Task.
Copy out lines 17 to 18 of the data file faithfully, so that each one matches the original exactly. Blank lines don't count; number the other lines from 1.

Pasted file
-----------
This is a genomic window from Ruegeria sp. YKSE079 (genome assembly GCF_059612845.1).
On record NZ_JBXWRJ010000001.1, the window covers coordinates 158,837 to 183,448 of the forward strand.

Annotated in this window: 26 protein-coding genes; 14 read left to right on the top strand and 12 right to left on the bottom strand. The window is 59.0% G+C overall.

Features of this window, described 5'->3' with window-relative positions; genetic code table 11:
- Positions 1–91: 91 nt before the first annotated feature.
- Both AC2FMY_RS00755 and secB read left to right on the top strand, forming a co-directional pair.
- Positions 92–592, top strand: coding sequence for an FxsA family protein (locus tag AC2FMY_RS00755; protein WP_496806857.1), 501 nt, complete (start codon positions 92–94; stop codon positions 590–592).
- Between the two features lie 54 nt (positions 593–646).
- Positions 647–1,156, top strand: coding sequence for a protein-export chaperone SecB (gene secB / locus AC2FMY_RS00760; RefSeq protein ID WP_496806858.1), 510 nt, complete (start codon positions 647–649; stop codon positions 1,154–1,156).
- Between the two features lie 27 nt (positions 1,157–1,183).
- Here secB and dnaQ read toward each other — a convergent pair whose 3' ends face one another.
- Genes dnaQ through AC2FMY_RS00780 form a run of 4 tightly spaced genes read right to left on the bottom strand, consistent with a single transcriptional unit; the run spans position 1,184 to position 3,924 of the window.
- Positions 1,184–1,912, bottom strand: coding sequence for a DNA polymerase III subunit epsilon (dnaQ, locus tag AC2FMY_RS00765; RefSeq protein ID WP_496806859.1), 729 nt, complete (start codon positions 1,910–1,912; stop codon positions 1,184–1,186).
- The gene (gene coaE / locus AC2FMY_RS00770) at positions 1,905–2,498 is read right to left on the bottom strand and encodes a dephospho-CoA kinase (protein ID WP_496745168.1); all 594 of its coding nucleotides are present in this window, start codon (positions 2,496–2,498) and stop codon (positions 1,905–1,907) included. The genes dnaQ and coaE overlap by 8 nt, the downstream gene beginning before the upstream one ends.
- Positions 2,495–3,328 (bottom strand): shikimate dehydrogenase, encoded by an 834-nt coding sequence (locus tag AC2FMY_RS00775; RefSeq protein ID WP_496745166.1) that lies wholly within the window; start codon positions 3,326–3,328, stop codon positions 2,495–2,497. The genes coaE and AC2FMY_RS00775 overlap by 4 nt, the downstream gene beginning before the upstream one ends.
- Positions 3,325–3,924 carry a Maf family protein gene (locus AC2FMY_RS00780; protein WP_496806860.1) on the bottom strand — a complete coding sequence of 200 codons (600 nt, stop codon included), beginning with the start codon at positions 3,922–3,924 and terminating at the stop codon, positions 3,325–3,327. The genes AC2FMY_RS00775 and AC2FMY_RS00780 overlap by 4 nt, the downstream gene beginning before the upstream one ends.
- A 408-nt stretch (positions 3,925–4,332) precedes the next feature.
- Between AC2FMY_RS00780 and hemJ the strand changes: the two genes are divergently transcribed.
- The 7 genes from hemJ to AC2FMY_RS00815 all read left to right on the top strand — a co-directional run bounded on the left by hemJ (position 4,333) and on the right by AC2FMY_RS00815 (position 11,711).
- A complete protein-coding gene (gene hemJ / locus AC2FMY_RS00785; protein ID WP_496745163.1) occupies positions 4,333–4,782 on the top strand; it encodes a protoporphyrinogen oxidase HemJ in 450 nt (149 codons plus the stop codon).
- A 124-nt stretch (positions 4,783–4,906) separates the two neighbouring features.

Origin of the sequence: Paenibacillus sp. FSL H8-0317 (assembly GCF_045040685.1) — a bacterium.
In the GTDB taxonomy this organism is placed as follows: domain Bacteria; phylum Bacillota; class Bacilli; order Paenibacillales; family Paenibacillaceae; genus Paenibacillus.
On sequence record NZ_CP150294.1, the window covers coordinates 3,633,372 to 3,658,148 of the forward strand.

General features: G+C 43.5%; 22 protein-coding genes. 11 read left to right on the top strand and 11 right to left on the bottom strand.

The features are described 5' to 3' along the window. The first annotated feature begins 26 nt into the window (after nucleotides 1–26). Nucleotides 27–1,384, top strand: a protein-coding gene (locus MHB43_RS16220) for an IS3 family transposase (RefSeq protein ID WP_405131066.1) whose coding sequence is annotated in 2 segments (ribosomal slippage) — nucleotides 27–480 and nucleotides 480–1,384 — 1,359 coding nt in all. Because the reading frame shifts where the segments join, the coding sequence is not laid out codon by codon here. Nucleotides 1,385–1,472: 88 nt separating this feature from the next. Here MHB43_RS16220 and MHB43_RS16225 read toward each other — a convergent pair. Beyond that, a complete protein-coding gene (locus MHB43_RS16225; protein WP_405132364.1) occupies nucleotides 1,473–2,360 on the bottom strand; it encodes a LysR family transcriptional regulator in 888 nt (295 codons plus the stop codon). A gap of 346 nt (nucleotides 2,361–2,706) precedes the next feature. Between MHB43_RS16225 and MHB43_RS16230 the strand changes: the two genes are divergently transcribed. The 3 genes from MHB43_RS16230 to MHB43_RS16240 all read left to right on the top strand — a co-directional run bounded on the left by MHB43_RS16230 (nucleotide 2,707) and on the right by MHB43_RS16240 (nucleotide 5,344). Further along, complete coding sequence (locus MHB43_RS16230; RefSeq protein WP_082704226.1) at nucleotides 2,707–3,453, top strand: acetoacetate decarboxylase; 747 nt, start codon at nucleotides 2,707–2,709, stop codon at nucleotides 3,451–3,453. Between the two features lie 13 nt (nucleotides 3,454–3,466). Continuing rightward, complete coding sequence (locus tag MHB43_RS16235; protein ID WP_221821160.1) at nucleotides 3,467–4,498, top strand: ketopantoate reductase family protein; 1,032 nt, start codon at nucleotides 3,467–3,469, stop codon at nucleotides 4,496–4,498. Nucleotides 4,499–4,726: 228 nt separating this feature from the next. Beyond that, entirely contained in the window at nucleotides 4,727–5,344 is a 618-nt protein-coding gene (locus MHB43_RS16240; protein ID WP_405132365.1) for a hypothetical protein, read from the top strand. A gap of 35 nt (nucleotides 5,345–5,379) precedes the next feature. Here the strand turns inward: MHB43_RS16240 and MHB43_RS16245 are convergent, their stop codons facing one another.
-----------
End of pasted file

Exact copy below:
- A 408-nt stretch (positions 3,925–4,332) precedes the next feature.
- Between AC2FMY_RS00780 and hemJ the strand changes: the two genes are divergently transcribed.